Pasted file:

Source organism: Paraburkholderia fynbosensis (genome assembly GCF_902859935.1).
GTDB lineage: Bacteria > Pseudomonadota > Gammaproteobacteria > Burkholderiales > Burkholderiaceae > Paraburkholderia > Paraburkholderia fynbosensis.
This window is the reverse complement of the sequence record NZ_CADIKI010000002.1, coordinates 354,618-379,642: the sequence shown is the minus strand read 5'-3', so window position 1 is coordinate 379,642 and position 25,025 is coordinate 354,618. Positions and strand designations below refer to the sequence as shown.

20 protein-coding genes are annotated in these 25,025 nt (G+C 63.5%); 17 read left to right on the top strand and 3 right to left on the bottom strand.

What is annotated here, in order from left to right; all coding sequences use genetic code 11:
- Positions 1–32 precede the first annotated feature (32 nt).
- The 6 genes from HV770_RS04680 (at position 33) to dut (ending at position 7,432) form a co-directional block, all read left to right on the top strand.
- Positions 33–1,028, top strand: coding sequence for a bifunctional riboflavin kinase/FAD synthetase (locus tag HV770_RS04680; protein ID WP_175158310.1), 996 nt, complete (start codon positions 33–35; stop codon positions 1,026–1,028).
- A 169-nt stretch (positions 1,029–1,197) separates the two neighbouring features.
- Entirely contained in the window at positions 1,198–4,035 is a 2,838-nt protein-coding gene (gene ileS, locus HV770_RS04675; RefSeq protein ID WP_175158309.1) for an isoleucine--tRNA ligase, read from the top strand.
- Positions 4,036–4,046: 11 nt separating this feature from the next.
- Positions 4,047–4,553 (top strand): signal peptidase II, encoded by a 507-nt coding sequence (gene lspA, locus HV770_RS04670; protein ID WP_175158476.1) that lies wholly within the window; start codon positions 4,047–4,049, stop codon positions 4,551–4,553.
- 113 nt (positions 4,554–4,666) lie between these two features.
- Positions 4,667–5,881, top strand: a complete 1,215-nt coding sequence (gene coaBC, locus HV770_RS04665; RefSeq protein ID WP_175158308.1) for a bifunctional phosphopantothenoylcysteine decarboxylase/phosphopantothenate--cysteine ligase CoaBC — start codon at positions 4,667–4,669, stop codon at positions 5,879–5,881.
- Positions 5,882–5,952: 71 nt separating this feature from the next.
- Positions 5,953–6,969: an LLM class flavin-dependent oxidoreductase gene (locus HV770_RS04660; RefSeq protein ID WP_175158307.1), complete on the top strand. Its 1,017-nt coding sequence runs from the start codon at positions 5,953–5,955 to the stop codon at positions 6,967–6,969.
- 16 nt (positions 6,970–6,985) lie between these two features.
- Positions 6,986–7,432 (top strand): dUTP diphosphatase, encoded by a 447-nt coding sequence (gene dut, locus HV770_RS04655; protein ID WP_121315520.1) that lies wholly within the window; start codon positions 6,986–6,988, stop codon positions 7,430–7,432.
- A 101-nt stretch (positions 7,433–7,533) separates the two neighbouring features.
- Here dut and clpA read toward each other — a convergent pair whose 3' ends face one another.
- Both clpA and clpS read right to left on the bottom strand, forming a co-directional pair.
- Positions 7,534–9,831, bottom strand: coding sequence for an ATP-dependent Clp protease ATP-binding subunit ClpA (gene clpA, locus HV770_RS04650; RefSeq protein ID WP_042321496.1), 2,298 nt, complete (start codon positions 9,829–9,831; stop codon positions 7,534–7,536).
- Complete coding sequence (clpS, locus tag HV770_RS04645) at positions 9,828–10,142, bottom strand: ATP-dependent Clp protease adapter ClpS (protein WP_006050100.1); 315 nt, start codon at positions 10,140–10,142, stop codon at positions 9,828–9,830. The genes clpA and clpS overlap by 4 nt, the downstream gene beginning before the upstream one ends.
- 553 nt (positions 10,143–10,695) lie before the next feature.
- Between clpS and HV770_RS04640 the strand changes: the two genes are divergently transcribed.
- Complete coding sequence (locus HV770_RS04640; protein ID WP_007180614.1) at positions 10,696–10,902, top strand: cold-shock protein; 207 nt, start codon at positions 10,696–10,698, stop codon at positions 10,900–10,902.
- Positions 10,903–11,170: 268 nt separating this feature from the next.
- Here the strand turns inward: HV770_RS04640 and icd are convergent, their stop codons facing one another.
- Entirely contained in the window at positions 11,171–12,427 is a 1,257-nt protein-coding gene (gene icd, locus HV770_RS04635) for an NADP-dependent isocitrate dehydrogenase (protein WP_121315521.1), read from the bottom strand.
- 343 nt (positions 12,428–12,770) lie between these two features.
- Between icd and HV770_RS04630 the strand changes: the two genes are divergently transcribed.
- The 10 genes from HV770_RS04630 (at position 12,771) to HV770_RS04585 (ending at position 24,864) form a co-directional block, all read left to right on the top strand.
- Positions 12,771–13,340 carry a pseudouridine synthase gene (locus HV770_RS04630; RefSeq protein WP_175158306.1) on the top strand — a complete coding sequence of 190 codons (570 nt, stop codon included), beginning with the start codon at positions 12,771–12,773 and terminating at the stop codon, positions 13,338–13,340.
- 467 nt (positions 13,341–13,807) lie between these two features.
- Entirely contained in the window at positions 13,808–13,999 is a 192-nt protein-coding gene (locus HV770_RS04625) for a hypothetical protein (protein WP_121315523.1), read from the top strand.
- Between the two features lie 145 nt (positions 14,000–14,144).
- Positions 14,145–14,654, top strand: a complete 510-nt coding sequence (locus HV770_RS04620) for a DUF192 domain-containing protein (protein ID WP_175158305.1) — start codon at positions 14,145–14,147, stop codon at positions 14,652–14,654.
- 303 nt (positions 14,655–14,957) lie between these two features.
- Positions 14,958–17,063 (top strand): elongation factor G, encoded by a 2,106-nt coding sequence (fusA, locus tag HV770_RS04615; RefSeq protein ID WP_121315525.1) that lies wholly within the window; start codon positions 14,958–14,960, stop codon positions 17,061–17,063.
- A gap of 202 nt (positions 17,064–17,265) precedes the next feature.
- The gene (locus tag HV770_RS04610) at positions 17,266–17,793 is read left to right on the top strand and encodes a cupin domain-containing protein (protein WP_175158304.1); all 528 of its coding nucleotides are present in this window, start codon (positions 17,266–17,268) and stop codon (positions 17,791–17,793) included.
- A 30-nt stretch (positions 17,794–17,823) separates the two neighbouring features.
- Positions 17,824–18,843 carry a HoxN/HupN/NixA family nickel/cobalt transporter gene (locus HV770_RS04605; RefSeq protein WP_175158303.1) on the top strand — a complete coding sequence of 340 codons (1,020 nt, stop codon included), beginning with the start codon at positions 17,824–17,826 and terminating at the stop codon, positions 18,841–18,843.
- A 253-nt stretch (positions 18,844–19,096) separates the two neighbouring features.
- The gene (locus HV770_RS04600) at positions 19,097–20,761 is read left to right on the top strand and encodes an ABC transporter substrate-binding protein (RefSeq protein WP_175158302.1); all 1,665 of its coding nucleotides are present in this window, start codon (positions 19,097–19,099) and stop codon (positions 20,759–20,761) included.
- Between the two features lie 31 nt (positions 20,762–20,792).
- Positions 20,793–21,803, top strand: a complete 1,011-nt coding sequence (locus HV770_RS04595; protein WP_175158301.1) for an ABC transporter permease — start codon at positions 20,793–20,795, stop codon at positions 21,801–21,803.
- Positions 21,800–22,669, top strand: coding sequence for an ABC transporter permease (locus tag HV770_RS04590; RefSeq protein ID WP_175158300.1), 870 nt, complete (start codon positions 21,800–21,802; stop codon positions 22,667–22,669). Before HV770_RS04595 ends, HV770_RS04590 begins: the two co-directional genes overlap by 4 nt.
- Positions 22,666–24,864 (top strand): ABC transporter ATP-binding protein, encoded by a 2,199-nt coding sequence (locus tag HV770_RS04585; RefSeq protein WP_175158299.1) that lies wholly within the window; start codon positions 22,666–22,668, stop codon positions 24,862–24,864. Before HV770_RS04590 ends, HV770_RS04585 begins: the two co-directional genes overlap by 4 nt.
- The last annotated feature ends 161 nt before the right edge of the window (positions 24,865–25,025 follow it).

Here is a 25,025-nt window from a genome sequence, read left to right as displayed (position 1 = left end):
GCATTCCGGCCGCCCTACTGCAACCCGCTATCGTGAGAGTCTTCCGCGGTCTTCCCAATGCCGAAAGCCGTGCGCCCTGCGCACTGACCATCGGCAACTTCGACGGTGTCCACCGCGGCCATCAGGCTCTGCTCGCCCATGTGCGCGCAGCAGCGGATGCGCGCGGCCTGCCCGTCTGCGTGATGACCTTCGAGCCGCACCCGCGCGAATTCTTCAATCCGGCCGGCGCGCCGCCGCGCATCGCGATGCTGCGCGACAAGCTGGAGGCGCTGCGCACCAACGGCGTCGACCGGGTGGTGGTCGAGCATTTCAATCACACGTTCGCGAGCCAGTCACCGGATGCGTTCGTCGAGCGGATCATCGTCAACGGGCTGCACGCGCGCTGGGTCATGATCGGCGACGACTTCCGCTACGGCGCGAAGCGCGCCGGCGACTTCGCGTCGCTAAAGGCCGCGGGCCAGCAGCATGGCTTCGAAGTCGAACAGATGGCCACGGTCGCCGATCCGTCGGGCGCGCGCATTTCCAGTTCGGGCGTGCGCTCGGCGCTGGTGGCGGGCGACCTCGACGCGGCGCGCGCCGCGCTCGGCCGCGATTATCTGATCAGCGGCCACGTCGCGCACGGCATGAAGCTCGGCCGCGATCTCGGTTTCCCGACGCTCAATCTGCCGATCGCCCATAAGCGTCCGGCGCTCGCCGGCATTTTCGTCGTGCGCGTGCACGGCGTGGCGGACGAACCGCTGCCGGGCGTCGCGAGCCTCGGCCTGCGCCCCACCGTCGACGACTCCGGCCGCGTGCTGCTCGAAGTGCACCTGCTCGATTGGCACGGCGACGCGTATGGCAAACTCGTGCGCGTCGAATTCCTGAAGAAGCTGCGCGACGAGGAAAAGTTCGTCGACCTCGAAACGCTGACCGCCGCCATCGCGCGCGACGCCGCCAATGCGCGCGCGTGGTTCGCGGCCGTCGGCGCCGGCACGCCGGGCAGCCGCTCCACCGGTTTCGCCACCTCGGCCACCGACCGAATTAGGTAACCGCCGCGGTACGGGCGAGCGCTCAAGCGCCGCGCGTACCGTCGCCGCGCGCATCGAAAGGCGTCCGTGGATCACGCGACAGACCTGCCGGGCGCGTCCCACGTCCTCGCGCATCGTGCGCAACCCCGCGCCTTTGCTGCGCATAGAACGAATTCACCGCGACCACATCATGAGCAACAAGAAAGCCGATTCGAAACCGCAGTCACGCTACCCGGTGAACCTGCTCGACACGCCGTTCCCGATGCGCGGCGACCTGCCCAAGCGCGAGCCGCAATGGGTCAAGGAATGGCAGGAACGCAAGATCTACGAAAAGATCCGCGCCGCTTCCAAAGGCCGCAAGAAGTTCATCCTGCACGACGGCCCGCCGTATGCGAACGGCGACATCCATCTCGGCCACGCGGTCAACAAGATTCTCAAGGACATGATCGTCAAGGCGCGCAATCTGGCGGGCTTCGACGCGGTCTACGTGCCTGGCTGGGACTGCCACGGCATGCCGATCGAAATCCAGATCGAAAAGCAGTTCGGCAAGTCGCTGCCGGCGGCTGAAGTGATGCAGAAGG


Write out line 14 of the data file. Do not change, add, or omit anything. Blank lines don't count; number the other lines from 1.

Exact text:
- Positions 4,667–5,881, top strand: a complete 1,215-nt coding sequence (gene coaBC, locus HV770_RS04665; RefSeq protein ID WP_175158308.1) for a bifunctional phosphopantothenoylcysteine decarboxylase/phosphopantothenate--cysteine ligase CoaBC — start codon at positions 4,667–4,669, stop codon at positions 5,879–5,881.